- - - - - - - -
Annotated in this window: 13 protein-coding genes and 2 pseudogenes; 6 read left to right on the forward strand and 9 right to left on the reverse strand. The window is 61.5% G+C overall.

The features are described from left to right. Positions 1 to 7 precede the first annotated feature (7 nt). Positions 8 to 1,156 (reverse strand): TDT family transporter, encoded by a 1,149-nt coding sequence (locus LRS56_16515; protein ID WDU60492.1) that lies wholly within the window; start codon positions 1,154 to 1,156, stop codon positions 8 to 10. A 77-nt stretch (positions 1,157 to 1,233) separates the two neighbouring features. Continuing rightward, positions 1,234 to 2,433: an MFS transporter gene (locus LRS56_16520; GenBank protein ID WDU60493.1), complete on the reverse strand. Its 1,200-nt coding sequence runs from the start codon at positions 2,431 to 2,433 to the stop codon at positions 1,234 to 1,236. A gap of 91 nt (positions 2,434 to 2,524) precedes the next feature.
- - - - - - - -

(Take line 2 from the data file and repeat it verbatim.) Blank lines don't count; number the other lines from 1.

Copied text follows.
The features are described from left to right. Positions 1 to 7 precede the first annotated feature (7 nt). Positions 8 to 1,156 (reverse strand): TDT family transporter, encoded by a 1,149-nt coding sequence (locus LRS56_16515; protein ID WDU60492.1) that lies wholly within the window; start codon positions 1,154 to 1,156, stop codon positions 8 to 10. A 77-nt stretch (positions 1,157 to 1,233) separates the two neighbouring features. Continuing rightward, positions 1,234 to 2,433: an MFS transporter gene (locus LRS56_16520; GenBank protein ID WDU60493.1), complete on the reverse strand. Its 1,200-nt coding sequence runs from the start codon at positions 2,431 to 2,433 to the stop codon at positions 1,234 to 1,236. A gap of 91 nt (positions 2,434 to 2,524) precedes the next feature.